Guy’s brother Ben is quite the sommelier, and is always willing to help guide us in our organic wine purchasing; here are his Christmas wine recommendations:
The great thing about wine is that it just keeps on giving – long after the bottle is empty. As in life, moving on is always a wrench – but in the wine world styles evolve, and 20 years ago no one would have imagined making some of the wines we’ve found for this winter and Christmas.
For example, I’d never been a big fan of cabernet sauvignon, but suddenly I’ve started finding that every new wine has a significant chunk of cabernet sauvignon in it. Our two Christmas specials, Paul Mas’ Mas des Tannes reserve and Capezzano’s Barco Reale di Carmignano from Tuscany don’t have much in common other than colour and cabernet.
Domaines Paul Mas is no bit part player (600 hectares) and has estates all over the Languedoc, but the top-end wines tend to be made on the farm. Mas des Tannes, Montagna, is one of them; situated in the hills between the Etang de Thau and Pézenas. Mas des Tannes reserve rouge is 55 per cent cabernet with a balance of grenache and mourvèdre, aged for six months in oak before blending and bottling. It’s a big wine with typical cabernet nose of dark fruit and spice – made with us Brits in mind because it’s perfect with roast beef. The white is even better. If my red grape of 2018 has been cabernet, its white counterpart has to be grenache blanc. It’s a grape that’s worth getting to know because it’s equally good as a sherry-style aperitif, with nuts and nibbles, fish (particularly smoked salmon) and white poultry such as turkey breast. White grenache also shines in our new Navardia rioja blanco. Here, paired with sauvignon blanc, it provides the depth, body and creamy mouthfeel without losing the sauvignon’s natural crisp acidity.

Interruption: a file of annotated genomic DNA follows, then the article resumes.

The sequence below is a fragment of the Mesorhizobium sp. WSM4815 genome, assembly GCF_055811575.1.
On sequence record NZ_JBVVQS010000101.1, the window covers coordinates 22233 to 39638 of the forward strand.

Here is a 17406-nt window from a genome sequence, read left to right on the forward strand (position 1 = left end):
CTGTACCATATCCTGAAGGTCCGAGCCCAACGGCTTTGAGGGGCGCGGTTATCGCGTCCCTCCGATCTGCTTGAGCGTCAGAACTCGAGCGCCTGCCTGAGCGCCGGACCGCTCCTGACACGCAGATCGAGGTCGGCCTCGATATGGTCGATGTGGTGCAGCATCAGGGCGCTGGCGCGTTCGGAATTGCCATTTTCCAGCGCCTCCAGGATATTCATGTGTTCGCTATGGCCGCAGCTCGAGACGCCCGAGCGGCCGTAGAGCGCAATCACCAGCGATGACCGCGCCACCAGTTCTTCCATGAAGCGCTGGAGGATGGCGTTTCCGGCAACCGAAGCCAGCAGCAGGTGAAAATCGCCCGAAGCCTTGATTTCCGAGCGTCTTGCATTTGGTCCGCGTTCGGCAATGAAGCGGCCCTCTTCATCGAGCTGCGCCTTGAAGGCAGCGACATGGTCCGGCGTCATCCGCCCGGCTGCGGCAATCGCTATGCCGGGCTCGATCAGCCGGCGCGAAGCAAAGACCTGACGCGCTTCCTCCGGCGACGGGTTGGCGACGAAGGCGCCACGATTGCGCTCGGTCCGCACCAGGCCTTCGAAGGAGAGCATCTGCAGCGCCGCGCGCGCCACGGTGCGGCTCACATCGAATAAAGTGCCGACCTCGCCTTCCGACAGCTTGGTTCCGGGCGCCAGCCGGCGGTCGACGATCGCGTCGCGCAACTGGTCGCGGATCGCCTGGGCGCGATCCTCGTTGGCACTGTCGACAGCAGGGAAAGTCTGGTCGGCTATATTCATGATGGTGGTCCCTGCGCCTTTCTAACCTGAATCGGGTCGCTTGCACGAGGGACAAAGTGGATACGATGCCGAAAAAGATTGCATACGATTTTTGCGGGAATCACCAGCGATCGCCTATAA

As we’ve slipped onto the whites, our other new listing is Signos de Origen ‘La Vinilla’ chardonnay/viognier/marsanne/roussanne, from Emiliana Organico in Casablanca Valley, Chile. For pure chardonnay lovers, we have Domaine Begude, Terroir 11300 but if you’re after something a little funkier the Signos might just do it. The chardonnay/viognier blend is a proven winner and when you start pairing with food it gets even more interesting: smoked salmon – no problem, chicken and turkey breast – even better, slow roast pork – a revelation, but cheese, maybe not stilton but something a bit smelly like comté, aged gruyère and gouda, Godminster or Manchego, is heaven.
Christmas wouldn’t be Christmas without a bottle or two of fizz and this year, we’ve kept it simple with a full spumante, extra dry, prosecco. We’re all so used to drinking prosecco by itself that we forget how food friendly it is – particularly, if you’re feeling a little decadent, with dessert and after. There’s always something deliciously debauched about opening up the fizz after a meal – as long as I don’t fall asleep before it’s finished.
We also have two new ‘party wines’. Both come from Dominio de Punctum, home of our best-selling Finca Fabian wines and bear the same ‘very well made and good value’ hallmarks. Doblez Garnacha is about as drinkable as a red wine can get. Bags of summer fruit and minimal tannins make it a vinous equivalent of a session beer – but don’t forget it’s still 13.5 per cent. Punctum’s sauvignon blanc is crafted from night-harvested biodynamic grapes and has all the classic flavours of passion fruit, litchi and grapefruit with underlying green citrus notes. It’s not really a food wine, hence its inclusion in the party section, but it’s delicious nevertheless.